Bowie, David: Toy LP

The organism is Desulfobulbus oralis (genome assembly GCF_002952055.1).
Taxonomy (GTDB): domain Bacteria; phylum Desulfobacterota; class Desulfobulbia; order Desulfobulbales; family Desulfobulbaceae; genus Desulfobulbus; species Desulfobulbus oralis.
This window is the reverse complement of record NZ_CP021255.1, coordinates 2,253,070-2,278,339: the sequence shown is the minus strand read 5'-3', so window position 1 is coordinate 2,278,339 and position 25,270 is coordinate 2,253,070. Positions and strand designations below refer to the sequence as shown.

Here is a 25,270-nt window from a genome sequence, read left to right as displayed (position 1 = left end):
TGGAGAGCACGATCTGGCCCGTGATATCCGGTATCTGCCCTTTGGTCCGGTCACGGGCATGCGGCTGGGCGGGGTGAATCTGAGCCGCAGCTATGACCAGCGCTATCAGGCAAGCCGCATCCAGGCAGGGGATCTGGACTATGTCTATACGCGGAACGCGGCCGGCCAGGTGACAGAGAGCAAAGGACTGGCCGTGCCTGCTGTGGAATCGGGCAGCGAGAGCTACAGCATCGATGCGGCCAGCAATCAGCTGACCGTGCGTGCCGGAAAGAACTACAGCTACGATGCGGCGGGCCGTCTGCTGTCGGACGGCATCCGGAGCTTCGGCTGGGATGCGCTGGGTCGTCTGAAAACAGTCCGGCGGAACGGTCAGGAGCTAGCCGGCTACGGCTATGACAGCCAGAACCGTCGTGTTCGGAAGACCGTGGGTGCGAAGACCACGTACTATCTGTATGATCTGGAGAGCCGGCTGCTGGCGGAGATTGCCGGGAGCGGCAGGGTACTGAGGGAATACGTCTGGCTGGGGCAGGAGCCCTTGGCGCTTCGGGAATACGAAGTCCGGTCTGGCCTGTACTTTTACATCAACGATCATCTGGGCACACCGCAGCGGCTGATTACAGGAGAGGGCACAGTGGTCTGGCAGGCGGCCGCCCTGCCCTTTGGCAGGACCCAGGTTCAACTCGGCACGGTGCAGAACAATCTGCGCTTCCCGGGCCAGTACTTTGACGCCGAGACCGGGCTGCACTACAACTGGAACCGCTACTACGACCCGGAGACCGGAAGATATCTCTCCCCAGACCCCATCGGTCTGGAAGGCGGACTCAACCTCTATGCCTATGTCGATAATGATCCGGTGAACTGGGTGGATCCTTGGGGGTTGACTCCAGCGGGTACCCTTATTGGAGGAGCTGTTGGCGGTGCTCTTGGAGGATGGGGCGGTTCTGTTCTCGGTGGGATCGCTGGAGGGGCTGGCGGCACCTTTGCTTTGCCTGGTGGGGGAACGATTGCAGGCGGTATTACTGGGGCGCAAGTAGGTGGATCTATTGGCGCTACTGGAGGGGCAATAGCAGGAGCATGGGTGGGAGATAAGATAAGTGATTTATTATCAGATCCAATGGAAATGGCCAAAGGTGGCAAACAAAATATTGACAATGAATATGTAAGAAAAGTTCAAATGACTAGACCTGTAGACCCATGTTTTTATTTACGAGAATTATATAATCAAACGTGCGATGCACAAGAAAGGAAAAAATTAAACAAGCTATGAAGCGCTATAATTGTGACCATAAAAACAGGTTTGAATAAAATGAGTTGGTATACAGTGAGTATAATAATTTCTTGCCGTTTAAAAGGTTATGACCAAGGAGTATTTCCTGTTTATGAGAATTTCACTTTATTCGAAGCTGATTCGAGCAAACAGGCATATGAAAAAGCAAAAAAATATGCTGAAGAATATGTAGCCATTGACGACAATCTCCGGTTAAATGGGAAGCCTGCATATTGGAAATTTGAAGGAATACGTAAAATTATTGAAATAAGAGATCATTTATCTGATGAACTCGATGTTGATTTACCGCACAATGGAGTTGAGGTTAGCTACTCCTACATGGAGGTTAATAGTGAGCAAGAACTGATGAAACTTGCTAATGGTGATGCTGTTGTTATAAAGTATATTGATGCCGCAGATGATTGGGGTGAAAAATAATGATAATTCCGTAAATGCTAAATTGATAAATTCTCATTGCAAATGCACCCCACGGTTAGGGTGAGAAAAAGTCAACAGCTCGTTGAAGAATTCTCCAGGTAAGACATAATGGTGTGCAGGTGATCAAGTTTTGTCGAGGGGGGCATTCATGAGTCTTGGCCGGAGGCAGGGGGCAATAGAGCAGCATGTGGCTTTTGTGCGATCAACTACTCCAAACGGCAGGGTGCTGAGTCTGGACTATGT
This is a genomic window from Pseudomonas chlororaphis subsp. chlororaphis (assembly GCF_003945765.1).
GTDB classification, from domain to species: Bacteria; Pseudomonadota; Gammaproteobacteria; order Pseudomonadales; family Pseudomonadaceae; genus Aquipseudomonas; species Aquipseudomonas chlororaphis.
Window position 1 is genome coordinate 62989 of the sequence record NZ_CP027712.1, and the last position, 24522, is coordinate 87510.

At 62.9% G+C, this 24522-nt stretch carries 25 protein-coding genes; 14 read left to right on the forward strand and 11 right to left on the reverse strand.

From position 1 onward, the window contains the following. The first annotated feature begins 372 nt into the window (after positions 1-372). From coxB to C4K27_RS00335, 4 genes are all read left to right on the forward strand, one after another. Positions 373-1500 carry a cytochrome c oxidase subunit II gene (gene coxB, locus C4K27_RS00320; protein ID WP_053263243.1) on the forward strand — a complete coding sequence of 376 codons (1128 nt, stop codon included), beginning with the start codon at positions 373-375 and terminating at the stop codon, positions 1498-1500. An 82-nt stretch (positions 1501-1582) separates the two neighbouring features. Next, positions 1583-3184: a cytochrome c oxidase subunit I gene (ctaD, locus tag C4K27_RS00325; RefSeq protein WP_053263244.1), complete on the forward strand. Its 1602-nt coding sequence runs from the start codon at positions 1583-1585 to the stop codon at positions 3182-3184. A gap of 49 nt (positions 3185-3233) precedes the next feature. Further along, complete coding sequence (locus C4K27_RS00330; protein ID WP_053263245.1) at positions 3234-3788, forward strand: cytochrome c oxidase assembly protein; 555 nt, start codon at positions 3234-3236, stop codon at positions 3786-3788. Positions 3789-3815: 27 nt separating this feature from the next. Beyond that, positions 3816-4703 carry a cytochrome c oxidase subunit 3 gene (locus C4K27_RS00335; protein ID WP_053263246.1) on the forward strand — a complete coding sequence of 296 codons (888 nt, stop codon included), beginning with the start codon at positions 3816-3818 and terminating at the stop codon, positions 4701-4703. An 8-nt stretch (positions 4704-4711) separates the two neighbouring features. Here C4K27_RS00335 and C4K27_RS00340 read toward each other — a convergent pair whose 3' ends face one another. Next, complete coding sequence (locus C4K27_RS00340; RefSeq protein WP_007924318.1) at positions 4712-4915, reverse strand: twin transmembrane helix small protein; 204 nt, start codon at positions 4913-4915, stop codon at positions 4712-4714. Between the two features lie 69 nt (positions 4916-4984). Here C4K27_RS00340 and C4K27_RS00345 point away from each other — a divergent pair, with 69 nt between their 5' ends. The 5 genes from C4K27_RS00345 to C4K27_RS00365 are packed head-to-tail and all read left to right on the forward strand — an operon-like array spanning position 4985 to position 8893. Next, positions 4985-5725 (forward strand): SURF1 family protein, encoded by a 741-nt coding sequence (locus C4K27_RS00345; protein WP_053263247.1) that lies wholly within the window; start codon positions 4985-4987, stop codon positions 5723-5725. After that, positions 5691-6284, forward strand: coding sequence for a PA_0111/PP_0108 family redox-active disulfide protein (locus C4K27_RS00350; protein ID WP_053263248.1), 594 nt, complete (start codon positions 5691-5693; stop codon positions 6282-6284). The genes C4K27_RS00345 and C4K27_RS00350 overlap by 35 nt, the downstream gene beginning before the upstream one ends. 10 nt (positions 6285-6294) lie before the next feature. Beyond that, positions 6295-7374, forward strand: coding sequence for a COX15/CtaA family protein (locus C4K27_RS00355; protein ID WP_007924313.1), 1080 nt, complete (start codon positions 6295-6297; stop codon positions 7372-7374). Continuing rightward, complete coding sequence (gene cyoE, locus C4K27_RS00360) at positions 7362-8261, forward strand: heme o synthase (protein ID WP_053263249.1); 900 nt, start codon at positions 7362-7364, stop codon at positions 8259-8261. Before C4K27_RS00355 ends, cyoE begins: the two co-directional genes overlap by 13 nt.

Toy was recorded following David Bowie's triumphant Glastonbury 2000 performance. Bowie entered the studio with his band, Mark Plati, Sterling Campbell, Gail Ann Dorsey, Earl Slick, Mike Garson, Holly Palmer and Emm Gryner, to record new interpretations of songs he'd first recorded from 1964-1971. David planned to record the album ‘old school' with the band playing live, choose the best takes and then release it as soon as humanly possible in a remarkably prescient manner. Unfortunately, in 2001 the concept of the ‘surprise drop' album release and the technology to support it were still quite a few years off, making it impossible to release Toy, as the album was now named, out to fans as instantly as David wanted. In the interim, David did what he did best; he moved on to something new, which began with a handful of new songs from the same sessions and ultimately became the album Heathen, released in 2002 and now acknowledged as one of his finest moments. The seeds of Toy were first sown in 1999 during the making of an episode of VH-1 Storytellers. David wanted to perform something from his pre-Space Oddity career, so he reached back to 1966 and dusted off "Can't Help Thinking About Me" for the first time in thirty years. The song remained in the setlist for the short promotional tour for the Hours... album, and in early 2000 David and Plati compiled a list of some of Bowie's earliest songs to re-record. Toy finishes with a new song from which the album takes its title, "Toy (Your Turn To Drive)" was constructed from a jam at the end of one of the live takes of "I Dig Everything." The track is based around rearranged sections of Sterling Campbell's drums, Gail Ann Dorsey's bass and sections of Mike Garson's piano were looped along with a guitar line of Earl Slick's that was sampled, time stretched and used as a repeating figure. Lastly, some of Holly and Emm's backing vocals from the body of "Dig Everything" were cut up and reassembled. Plati notes, "As it was culled from ‘I Dig Everything' it makes sense to bookend the album with this track - it's also a fitting postscript to the Toy era."